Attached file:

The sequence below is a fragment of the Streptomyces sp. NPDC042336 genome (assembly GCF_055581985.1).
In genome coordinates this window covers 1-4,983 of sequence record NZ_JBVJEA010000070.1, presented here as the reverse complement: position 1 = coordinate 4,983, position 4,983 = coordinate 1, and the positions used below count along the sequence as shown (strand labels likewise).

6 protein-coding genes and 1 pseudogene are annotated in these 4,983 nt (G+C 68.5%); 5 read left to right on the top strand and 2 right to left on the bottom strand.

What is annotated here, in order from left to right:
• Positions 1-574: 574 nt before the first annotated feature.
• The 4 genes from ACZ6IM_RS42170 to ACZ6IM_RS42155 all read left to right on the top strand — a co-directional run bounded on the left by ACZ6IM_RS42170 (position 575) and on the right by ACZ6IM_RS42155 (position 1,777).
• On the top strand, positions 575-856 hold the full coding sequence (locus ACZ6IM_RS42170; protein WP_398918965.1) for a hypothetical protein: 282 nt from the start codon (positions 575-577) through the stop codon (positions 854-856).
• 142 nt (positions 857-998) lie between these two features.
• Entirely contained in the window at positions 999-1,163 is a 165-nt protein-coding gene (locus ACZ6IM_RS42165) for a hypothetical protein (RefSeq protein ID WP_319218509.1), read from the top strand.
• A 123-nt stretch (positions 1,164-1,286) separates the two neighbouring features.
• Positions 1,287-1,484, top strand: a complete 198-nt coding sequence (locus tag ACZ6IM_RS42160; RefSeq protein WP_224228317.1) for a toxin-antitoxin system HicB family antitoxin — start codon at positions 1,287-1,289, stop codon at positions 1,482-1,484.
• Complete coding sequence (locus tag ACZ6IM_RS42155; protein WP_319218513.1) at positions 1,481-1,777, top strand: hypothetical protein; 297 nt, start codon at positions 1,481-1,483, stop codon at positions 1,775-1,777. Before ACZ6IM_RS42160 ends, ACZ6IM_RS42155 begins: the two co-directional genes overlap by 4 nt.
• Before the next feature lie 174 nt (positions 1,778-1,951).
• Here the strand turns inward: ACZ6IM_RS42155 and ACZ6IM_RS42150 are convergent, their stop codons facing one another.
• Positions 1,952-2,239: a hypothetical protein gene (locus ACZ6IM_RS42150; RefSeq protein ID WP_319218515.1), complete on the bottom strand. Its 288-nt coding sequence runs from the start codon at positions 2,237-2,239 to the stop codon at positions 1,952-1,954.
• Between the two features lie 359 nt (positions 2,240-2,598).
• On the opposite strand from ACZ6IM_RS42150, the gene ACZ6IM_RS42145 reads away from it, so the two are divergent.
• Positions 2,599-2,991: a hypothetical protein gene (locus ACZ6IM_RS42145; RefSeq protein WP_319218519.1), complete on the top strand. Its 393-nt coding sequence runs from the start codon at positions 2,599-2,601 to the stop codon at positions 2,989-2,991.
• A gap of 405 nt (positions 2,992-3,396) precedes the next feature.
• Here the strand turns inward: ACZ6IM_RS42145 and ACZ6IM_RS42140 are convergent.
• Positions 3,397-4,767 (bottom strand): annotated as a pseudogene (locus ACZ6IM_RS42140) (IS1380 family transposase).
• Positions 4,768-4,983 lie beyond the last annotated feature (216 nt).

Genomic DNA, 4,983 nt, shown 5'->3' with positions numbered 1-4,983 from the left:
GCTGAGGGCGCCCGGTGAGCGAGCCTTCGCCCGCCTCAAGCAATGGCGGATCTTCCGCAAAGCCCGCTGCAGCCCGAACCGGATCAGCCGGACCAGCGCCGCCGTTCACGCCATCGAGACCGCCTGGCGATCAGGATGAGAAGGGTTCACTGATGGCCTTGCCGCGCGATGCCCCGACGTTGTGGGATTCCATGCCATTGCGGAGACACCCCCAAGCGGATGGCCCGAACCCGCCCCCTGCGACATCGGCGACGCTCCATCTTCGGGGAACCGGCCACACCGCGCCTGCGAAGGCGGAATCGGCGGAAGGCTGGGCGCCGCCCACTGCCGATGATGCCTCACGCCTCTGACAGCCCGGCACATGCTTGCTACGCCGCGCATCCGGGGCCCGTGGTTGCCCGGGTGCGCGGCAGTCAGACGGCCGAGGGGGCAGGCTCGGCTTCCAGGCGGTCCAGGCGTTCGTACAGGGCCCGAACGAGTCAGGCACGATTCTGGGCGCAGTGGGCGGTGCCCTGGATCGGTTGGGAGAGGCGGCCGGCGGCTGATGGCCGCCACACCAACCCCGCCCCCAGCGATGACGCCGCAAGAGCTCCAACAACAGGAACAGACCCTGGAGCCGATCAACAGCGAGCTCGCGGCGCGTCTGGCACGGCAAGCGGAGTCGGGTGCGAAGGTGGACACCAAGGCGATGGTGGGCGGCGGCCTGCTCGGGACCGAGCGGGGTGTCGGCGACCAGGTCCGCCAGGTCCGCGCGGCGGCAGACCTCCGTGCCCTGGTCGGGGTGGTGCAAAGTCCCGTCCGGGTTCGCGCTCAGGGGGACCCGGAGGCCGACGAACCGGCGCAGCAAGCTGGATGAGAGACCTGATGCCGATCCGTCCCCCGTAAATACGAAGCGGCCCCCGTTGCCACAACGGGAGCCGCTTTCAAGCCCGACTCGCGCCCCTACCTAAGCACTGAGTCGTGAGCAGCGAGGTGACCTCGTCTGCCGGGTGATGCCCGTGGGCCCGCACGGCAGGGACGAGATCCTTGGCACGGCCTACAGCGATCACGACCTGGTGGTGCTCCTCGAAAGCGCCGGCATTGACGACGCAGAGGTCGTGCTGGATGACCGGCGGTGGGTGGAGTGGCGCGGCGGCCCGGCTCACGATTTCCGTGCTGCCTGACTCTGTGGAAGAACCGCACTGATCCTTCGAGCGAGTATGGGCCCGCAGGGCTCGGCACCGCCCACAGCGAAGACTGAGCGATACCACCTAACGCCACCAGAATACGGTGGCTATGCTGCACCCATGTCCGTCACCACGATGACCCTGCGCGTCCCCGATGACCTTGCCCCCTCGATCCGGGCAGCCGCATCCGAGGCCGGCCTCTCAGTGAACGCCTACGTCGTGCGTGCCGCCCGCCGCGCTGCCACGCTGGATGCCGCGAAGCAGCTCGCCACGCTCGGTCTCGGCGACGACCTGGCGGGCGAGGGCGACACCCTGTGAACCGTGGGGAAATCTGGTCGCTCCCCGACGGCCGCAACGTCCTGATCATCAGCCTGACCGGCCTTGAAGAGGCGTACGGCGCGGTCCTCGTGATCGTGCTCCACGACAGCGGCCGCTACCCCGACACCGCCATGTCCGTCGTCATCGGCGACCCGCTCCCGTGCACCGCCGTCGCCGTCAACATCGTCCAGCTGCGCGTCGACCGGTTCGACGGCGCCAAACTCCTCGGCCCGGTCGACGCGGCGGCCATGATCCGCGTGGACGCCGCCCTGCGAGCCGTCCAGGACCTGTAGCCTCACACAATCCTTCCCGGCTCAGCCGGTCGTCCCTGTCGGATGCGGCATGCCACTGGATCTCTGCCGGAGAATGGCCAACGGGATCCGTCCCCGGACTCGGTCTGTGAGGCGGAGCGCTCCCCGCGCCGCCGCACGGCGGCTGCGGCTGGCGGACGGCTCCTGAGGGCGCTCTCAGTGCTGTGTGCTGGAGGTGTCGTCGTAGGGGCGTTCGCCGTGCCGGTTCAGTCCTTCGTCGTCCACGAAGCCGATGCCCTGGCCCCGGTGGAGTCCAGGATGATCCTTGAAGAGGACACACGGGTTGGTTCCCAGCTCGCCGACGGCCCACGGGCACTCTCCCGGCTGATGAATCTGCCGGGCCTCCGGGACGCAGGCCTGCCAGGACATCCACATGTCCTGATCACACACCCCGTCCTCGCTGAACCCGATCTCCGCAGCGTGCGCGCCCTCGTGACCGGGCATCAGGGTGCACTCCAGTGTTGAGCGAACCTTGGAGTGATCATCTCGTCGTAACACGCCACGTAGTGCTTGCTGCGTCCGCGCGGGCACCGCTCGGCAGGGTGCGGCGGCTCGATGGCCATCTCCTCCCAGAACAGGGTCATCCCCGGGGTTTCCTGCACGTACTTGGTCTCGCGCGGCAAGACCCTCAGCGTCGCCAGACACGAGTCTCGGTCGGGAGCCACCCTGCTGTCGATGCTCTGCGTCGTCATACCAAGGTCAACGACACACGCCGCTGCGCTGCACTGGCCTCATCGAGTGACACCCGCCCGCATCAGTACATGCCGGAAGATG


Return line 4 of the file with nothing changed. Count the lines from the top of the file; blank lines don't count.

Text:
What is annotated here, in order from left to right: